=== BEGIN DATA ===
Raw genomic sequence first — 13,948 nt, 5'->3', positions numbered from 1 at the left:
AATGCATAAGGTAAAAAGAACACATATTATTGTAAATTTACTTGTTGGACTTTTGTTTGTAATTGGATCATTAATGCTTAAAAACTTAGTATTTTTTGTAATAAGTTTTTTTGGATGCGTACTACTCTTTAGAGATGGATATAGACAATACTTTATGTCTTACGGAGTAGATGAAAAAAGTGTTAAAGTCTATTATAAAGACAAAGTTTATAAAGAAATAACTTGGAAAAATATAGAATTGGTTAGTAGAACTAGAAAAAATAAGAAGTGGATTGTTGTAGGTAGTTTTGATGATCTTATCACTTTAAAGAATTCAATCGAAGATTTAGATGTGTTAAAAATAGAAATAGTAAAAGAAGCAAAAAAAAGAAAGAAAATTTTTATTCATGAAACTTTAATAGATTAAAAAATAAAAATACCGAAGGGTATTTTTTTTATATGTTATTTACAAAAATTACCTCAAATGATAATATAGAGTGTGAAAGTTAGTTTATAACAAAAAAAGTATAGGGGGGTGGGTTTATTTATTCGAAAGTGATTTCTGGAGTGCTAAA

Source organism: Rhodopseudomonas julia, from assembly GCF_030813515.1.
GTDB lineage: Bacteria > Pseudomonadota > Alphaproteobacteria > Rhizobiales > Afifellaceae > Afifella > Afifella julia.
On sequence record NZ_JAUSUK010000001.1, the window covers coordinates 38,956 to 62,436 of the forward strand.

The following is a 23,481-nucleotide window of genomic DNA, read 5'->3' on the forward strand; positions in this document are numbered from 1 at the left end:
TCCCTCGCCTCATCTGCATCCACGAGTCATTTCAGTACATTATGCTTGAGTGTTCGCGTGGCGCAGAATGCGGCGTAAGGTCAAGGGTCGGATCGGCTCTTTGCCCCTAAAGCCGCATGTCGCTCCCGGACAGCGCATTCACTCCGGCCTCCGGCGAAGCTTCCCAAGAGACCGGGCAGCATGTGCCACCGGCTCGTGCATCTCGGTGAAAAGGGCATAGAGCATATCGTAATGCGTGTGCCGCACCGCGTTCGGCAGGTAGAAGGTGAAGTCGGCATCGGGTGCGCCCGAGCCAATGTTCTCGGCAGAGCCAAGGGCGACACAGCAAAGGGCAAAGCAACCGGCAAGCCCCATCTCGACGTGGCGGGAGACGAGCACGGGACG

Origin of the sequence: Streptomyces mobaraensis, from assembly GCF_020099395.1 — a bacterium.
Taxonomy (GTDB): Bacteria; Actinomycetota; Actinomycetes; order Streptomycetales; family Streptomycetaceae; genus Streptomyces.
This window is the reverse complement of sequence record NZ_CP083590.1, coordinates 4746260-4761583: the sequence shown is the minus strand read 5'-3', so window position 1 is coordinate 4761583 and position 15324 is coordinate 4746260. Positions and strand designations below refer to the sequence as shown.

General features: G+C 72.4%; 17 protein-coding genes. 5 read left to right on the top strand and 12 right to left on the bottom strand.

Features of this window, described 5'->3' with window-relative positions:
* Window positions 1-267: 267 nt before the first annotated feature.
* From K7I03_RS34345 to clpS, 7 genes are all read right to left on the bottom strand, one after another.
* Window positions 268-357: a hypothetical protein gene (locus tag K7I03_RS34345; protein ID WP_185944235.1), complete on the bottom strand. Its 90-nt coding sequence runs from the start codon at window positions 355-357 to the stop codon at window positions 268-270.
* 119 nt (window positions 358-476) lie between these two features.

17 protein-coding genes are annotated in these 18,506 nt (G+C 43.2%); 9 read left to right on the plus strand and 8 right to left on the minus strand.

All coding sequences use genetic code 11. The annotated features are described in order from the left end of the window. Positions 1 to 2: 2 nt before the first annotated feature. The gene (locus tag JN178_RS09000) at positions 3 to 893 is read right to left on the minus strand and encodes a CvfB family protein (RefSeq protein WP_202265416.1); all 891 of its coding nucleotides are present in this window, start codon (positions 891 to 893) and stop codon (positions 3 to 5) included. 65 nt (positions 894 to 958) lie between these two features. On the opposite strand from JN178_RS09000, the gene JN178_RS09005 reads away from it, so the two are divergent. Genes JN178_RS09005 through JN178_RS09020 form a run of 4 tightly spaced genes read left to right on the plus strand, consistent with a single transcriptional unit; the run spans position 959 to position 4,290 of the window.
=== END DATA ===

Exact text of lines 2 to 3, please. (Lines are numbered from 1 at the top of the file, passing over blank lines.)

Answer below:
AATGCATAAGGTAAAAAGAACACATATTATTGTAAATTTACTTGTTGGACTTTTGTTTGTAATTGGATCATTAATGCTTAAAAACTTAGTATTTTTTGTAATAAGTTTTTTTGGATGCGTACTACTCTTTAGAGATGGATATAGACAATACTTTATGTCTTACGGAGTAGATGAAAAAAGTGTTAAAGTCTATTATAAAGACAAAGTTTATAAAGAAATAACTTGGAAAAATATAGAATTGGTTAGTAGAACTAGAAAAAATAAGAAGTGGATTGTTGTAGGTAGTTTTGATGATCTTATCACTTTAAAGAATTCAATCGAAGATTTAGATGTGTTAAAAATAGAAATAGTAAAAGAAGCAAAAAAAAGAAAGAAAATTTTTATTCATGAAACTTTAATAGATTAAAAAATAAAAATACCGAAGGGTATTTTTTTTATATGTTATTTACAAAAATTACCTCAAATGATAATATAGAGTGTGAAAGTTAGTTTATAACAAAAAAAGTATAGGGGGGTGGGTTTATTTATTCGAAAGTGATTTCTGGAGTGCTAAA

Source organism: Rhodopseudomonas julia, from assembly GCF_030813515.1.